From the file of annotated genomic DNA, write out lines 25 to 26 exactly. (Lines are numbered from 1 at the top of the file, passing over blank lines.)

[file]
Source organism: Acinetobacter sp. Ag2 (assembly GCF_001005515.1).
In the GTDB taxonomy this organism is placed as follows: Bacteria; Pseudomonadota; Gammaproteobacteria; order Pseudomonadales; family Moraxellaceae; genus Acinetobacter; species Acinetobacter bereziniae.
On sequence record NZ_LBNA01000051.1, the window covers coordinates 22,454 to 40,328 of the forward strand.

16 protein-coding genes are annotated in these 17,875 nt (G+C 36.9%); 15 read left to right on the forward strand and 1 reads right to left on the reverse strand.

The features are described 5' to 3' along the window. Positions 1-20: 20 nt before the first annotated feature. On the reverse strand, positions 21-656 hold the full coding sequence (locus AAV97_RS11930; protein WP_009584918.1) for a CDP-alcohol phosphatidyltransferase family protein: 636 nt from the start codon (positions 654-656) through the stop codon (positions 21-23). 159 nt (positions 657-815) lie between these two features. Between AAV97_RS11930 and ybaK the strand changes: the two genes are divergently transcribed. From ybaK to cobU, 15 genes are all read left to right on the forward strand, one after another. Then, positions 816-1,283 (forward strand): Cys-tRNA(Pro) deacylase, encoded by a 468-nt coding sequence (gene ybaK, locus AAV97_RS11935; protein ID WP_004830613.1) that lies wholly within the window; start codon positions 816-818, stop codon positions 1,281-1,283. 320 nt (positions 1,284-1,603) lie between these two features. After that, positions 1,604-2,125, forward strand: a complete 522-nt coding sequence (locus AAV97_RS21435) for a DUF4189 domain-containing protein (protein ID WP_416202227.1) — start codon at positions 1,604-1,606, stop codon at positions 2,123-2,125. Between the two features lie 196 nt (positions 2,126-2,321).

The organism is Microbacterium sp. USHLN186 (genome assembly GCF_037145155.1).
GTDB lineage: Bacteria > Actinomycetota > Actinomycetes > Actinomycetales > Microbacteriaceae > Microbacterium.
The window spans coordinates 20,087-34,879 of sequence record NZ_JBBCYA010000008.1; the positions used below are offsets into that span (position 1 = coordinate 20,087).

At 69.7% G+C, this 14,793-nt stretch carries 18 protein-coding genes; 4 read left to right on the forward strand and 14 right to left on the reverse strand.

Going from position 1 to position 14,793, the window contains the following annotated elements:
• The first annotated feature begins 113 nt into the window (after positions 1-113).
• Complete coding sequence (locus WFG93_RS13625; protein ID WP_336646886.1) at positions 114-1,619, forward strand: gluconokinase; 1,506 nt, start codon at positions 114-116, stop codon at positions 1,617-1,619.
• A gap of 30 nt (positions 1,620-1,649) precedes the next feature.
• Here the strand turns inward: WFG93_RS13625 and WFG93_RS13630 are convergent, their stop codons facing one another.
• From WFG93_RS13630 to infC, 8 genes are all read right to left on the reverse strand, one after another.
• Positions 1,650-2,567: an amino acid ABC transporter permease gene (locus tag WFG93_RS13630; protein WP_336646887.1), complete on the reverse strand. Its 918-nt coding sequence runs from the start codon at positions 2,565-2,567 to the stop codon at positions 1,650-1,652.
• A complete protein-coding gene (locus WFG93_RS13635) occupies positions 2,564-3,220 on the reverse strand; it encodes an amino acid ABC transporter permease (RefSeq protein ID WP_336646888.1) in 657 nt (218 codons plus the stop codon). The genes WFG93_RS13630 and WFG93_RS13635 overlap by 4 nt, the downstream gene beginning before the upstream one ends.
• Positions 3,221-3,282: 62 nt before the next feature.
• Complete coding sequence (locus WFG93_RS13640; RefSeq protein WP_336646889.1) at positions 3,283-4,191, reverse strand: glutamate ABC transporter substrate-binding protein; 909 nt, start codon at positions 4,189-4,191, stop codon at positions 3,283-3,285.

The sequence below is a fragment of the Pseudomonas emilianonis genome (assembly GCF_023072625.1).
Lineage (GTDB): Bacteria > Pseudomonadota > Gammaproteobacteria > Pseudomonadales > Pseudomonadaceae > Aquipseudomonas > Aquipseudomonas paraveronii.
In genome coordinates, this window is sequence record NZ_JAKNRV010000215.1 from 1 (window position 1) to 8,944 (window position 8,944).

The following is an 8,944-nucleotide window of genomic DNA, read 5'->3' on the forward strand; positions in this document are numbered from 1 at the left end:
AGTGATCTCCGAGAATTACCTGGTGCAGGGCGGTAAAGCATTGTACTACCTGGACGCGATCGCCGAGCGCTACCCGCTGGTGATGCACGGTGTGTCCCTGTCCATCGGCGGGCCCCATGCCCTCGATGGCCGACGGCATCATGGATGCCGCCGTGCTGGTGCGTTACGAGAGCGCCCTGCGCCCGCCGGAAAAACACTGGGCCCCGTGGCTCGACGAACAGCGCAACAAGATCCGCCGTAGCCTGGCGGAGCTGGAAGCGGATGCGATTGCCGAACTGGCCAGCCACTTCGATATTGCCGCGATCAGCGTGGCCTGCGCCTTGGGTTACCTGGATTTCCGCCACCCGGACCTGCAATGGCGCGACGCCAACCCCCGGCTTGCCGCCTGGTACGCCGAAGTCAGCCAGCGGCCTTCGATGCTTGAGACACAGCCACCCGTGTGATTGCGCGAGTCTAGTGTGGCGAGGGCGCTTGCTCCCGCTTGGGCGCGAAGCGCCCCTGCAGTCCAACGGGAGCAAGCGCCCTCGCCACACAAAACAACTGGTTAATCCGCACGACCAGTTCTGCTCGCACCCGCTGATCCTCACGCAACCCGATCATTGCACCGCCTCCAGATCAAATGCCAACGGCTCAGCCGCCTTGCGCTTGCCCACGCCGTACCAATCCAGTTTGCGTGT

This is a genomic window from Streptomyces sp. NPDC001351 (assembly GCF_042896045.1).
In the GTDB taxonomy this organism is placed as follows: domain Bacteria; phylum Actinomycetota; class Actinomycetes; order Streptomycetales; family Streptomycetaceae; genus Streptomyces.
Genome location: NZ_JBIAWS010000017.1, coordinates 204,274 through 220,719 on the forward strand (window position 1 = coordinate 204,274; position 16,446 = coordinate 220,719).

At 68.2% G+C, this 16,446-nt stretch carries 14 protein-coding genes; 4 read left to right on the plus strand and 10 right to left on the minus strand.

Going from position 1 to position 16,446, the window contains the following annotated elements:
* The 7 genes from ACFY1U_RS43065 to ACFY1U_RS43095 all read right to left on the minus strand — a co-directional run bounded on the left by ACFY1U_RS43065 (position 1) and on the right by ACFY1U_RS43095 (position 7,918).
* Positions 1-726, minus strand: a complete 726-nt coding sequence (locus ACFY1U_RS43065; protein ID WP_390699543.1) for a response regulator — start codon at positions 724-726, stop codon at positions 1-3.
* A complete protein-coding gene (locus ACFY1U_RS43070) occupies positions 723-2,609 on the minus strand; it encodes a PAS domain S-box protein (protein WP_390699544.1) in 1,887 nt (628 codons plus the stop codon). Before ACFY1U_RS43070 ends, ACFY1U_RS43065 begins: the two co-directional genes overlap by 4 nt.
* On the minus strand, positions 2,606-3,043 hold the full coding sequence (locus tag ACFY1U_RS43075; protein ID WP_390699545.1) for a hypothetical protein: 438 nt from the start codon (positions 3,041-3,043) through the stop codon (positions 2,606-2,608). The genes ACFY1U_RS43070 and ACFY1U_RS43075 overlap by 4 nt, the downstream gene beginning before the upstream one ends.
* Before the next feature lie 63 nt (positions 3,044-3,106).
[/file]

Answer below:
This is a genomic window from Streptomyces sp. NPDC001351 (assembly GCF_042896045.1).
In the GTDB taxonomy this organism is placed as follows: domain Bacteria; phylum Actinomycetota; class Actinomycetes; order Streptomycetales; family Streptomycetaceae; genus Streptomyces.